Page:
Sunday, July 05, 2009

Carlyle Club

I don't think I've written about the Carlyle Club since it changed its menu from Lebanese to what I would call "haute South Asian" (more specifically, South Indian). I don't know why. I've eaten there twice, and both times I was quite satisfied. Last night I went with friends who live in walking distance (lucky bastards). It was pretty slow last night, but heck, it's a holiday weekend.

Eric & Alan got wine, but I went for a podina lassi ($4) - a mint, honey and cardamom lassi (yogurt drink if you're unfamiliar) that filled me up just like the milkshake it so closely resembles. Of course, I had help from our appetizers and my entrée. We all shared two appetizers and a salad. The salad was made of arugula and acorn squash ($6), and was a pretty simple and satisfying salad at that. Added to that was a helping of cochin calamari (also $6) - I'm assuming it's calamari flash fried a la Kochi, Kerala-style. It comes with a smooth tomato chutney and is not the kind of calamari you'll find in Little Italy. It's different, and tasty, but went too fast. The other appetizer was just a helping of onion pakora (I didn't catch the price). I've found most pakoras to be a little on the tough, gritty side. This one wasn't tough, and was only a little gritty, and otherwise quite tender. Yes, I'm saying you should order this when you go. It's one of the better pakoras I've had.

My entrée was a dosa, but I'm afraid I caused a little confusion - almost exclusively for myself, since I can't make a decision to save my life - by wanting to mix two dosas together. Their dosas make for good appetizers, but for someone with a small stomach and bank account it can be a very good choice for your entrée. I ordered the habanero and mango dosa ($9), which had a traditional filling of onions, lentils and potatoes with an habanero and mango sauce on the side. But I wanted some paneer as well, so the waiter proposed putting some paneer in with the traditional filling. I don't know why I am so dense, but I was the only at the table who didn't quite understand this at first!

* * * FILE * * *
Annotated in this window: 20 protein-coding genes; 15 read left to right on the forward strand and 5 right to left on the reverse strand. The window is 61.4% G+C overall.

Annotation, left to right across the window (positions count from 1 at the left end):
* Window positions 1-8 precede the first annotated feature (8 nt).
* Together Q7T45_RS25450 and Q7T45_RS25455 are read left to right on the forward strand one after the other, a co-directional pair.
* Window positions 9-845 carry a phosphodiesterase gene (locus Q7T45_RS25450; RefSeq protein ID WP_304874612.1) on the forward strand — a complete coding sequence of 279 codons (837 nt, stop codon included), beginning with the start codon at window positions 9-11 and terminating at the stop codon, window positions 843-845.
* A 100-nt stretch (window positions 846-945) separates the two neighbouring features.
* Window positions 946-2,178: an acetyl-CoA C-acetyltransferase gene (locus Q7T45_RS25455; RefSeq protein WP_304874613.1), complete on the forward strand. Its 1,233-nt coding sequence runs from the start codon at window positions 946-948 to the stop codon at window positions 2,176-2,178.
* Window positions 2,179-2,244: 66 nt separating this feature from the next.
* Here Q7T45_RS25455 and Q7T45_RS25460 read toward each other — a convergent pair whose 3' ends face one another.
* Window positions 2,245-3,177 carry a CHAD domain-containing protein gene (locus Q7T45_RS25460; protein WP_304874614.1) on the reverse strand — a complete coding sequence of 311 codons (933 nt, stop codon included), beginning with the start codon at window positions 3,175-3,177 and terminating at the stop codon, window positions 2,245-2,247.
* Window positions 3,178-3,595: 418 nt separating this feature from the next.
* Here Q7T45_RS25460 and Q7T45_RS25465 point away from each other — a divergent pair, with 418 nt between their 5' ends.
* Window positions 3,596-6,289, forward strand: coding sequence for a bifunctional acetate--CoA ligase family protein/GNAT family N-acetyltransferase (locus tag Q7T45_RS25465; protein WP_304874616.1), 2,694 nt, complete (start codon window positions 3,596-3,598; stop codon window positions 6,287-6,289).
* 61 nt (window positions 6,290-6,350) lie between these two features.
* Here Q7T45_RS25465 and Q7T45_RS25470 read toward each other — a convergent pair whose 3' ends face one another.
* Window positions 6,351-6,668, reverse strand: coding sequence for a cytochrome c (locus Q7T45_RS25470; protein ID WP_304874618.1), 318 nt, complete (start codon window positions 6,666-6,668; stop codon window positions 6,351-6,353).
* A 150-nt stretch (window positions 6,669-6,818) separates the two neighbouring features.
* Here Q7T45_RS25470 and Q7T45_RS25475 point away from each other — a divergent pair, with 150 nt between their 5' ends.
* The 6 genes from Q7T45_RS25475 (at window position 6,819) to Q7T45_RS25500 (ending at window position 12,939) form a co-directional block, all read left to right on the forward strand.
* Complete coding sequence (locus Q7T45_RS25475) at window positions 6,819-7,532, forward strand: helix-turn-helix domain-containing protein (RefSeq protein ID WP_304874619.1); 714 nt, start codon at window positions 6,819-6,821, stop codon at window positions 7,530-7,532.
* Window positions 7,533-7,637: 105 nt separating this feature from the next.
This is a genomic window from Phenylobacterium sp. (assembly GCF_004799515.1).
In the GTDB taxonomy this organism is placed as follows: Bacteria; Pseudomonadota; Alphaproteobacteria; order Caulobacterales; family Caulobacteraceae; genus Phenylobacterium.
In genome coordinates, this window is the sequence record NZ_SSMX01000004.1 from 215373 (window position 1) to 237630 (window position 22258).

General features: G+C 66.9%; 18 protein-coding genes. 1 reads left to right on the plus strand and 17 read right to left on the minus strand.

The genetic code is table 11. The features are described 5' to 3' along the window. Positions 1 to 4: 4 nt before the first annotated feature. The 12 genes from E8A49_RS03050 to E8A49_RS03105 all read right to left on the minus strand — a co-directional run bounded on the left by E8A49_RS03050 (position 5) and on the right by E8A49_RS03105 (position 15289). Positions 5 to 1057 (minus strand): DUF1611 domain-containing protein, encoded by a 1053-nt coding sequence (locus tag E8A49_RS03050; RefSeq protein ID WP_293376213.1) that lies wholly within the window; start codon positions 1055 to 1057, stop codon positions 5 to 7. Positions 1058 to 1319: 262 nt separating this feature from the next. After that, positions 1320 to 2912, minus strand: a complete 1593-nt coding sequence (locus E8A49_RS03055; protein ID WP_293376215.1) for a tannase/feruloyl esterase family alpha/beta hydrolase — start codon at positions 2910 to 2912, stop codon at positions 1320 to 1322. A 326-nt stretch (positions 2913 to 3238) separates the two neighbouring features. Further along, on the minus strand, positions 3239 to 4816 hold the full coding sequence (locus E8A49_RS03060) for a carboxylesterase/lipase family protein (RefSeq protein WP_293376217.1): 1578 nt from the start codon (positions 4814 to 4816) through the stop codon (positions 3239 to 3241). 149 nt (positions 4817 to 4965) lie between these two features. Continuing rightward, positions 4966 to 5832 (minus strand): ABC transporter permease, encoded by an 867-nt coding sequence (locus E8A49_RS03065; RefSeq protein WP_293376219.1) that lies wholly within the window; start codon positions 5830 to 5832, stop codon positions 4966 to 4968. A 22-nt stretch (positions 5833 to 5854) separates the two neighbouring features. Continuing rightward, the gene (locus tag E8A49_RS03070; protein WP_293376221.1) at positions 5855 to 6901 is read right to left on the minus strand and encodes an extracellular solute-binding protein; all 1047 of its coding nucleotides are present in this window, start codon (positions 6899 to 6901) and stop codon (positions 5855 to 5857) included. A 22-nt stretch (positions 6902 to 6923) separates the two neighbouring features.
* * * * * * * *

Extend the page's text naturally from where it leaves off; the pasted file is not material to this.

The dosa was served not like a crepe, as I've seen it other places (such as at the Mango Grove), but was instead decoratively shaped in a cone sheltering the filling that sat on the plate. I thought the filling could have used a small dash of salt, but it otherwise tasted delicious. The dosa itself had to be filled like a tortilla, in which you put food and then eat it with your hands (at least that's how I ate it). It's a tasty dosa and a tasty filling. The Indian pickle ($1.50) I ordered on the side was a nice, sharp, salty and tangy contrast to the dosa.

What I ordered cost around $20 to $25. The guys just asked me for a twenty. I didn't ask questions. I'm looking forward to going back again sometime.

Carlyle Club on Urbanspoon

NB: Starting with this post, I'm going to begin using the "locally grown" tag when I talk about restaurants. What I mean is that the restaurant in question (in this case, the Carlyle Club) goes out of its way to use local ingredients, such as plants and meats, as part of its menu. For now I will try to use it with restaurants as well as markets. Things that won't be lumped in with tag include beers and wines (those will get the "Maryland products with pride" tag instead. It also won't include crabs, because it's assumed that those will be local. For my purposes, "local blue crabs" means Chesapeake - Maryland and Virginia crabs, not ones from North Carolina, even though those are good, too. If a local crab house does not primarily use local blue crabs, I'll be mentioning that (*COUGH**COUGH*Phillips*COUGH**).